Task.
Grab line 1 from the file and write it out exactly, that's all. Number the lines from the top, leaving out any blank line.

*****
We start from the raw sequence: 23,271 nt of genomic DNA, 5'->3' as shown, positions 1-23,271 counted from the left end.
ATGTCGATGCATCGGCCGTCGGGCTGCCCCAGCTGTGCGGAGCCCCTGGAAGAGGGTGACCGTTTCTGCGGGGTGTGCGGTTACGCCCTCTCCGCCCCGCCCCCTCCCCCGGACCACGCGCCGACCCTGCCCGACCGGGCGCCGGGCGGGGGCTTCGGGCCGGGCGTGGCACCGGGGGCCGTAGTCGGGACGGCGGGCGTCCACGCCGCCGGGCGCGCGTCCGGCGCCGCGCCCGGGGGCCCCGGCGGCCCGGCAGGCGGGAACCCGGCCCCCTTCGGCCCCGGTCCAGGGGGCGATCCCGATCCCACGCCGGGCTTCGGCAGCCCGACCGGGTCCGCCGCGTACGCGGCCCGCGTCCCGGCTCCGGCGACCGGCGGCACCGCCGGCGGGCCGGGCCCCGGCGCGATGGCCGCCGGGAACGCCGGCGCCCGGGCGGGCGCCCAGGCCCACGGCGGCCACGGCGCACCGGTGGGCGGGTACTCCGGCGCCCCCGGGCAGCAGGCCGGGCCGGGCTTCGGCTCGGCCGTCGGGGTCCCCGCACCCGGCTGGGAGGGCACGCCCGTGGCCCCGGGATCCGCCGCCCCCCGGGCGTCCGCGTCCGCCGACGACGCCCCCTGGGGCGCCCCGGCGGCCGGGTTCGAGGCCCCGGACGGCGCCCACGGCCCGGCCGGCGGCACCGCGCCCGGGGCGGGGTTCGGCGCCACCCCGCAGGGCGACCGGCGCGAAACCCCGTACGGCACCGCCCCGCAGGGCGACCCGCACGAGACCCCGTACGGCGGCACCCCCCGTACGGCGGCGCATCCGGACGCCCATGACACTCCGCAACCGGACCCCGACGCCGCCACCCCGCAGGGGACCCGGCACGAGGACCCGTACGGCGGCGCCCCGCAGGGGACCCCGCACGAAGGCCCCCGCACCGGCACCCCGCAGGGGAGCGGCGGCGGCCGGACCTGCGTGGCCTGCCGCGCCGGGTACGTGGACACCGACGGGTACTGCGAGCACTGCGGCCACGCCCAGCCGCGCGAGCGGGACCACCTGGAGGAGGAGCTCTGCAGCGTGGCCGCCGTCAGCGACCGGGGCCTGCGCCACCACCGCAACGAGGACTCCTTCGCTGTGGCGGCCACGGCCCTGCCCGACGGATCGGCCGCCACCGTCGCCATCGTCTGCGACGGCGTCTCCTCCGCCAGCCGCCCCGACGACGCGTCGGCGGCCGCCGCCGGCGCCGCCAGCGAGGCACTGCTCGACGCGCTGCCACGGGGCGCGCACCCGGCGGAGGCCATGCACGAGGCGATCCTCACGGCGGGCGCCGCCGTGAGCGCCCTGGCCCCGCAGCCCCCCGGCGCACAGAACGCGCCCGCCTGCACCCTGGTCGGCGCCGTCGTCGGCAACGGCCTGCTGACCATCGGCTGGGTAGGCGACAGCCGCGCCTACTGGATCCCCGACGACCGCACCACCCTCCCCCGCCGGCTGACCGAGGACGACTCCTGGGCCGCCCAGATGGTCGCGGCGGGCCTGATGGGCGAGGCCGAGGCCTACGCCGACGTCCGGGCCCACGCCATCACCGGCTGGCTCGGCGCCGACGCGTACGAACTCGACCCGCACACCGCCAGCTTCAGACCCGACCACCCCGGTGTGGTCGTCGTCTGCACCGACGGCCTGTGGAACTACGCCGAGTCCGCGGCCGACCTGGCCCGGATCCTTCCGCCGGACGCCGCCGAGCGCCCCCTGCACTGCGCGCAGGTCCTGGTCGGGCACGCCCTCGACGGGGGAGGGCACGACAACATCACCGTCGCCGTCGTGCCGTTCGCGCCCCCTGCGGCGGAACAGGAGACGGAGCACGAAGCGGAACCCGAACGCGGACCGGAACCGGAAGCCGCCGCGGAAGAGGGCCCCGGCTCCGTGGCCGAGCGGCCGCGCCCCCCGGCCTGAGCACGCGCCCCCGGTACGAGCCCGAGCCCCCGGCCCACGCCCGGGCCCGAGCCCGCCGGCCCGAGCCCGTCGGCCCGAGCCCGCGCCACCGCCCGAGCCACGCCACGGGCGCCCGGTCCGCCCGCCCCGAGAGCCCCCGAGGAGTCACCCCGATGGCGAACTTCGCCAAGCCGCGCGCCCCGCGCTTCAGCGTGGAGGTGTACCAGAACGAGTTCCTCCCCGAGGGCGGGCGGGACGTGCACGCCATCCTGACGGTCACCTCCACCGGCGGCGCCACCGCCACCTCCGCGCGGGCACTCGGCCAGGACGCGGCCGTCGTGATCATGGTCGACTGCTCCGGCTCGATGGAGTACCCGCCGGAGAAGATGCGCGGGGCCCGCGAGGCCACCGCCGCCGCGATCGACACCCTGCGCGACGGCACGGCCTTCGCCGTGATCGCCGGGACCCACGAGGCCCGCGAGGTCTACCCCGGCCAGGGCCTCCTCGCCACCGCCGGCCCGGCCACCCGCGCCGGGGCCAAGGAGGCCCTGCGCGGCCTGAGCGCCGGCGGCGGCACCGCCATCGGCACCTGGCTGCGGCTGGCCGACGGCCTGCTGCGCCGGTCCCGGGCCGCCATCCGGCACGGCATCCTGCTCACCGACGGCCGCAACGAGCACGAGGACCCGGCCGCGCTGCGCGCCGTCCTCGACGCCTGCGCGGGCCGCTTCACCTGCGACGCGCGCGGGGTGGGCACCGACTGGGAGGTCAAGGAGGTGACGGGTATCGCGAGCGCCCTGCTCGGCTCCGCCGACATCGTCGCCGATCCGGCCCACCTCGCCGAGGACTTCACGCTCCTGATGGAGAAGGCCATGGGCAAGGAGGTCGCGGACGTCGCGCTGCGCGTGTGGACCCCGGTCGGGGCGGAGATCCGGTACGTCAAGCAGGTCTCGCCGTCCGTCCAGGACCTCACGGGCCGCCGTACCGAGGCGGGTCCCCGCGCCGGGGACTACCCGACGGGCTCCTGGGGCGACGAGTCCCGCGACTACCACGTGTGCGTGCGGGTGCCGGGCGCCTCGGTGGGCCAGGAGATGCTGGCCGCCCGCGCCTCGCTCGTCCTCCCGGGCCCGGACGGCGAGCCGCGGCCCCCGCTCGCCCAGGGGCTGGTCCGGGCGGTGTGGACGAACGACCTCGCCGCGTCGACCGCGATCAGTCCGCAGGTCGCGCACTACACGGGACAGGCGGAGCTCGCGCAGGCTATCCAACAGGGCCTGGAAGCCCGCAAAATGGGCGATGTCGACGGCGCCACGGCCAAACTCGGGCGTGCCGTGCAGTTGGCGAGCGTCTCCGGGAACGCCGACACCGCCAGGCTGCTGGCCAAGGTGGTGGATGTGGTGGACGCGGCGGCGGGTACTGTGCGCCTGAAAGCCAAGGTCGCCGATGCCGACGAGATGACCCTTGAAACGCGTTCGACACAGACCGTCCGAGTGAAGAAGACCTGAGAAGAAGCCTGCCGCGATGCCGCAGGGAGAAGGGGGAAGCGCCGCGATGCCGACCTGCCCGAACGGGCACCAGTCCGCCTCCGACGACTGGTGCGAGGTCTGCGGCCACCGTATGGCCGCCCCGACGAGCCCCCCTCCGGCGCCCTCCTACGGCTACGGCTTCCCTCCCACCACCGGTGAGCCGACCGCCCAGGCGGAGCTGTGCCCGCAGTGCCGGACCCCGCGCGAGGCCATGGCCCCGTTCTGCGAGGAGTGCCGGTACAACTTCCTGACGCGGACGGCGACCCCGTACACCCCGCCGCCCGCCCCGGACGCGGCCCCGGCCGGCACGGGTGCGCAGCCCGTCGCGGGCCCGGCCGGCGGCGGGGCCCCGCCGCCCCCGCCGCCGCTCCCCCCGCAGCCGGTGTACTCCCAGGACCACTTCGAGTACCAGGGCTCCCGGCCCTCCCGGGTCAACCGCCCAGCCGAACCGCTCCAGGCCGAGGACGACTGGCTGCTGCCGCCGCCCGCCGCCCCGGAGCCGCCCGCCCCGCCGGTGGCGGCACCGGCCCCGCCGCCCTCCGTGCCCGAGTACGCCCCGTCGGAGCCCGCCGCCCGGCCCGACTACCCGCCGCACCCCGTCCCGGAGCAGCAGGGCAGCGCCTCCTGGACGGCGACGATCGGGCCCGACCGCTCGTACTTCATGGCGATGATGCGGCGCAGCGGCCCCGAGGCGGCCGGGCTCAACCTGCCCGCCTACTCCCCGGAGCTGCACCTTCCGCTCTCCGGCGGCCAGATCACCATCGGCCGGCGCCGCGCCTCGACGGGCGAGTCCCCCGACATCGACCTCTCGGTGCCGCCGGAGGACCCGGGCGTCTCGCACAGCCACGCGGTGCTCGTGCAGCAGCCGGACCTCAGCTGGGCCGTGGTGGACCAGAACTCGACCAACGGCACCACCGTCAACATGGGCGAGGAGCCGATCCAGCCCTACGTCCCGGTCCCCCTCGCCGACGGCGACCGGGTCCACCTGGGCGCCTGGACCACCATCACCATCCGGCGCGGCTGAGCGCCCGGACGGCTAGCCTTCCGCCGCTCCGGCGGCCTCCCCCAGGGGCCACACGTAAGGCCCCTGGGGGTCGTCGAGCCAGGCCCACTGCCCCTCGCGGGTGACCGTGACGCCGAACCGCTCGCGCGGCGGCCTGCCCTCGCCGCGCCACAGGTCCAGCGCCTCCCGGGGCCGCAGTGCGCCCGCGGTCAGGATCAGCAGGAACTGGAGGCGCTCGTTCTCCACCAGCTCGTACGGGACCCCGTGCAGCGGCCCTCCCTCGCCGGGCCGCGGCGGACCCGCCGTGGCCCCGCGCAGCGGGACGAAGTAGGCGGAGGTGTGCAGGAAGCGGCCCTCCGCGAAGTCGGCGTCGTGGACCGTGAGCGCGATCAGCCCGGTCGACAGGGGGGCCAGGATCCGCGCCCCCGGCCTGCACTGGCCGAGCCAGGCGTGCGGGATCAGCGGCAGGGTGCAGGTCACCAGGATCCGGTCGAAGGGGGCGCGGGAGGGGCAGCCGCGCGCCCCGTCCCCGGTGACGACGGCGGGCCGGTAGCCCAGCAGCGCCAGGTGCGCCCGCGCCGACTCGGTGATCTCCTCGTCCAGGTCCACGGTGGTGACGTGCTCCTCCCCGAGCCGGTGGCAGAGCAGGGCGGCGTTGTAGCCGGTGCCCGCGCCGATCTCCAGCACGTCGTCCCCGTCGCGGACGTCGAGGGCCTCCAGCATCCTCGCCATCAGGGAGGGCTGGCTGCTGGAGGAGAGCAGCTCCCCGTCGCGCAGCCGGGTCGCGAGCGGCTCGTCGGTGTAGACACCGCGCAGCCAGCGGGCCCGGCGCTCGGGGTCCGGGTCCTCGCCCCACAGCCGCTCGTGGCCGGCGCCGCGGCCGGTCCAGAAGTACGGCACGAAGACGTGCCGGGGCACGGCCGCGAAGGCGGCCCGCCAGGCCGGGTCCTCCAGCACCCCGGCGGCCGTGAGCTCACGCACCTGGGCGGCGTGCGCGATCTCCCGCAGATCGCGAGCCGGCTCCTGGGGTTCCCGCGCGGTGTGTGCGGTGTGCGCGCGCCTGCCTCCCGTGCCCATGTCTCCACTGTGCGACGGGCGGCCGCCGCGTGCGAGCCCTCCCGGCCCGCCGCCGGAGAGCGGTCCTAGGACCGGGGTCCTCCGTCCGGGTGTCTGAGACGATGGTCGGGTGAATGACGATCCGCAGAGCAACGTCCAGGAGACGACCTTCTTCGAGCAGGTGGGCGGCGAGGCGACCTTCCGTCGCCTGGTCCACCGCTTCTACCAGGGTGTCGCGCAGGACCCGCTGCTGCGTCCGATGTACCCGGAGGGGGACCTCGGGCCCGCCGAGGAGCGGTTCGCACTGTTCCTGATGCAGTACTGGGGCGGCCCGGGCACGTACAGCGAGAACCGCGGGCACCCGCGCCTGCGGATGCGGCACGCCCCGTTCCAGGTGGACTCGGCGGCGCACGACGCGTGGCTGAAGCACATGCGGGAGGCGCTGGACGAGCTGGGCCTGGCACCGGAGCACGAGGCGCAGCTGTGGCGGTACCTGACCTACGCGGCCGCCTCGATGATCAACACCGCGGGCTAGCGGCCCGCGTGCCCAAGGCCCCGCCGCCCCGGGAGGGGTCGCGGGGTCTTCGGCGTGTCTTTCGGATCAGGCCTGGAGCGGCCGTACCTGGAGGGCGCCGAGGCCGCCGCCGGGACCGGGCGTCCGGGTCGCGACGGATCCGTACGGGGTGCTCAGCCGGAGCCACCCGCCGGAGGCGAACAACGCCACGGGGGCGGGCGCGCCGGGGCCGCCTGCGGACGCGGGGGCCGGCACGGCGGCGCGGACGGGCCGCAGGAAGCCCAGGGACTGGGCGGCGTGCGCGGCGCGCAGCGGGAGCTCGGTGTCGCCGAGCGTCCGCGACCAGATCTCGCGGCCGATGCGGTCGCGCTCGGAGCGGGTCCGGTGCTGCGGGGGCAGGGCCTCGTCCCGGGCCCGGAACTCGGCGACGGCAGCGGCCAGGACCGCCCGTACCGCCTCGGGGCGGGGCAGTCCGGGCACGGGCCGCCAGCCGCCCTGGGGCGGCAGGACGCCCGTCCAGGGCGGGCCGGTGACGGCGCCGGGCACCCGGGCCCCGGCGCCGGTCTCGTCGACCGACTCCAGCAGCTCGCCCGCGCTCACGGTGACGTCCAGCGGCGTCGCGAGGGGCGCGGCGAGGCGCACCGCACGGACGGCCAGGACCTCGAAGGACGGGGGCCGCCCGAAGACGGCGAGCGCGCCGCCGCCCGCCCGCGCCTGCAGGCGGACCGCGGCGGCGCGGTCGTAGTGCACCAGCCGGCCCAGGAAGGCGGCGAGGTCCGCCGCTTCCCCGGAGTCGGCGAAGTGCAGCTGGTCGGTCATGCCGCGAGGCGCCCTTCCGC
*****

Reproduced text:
We start from the raw sequence: 23,271 nt of genomic DNA, 5'->3' as shown, positions 1-23,271 counted from the left end.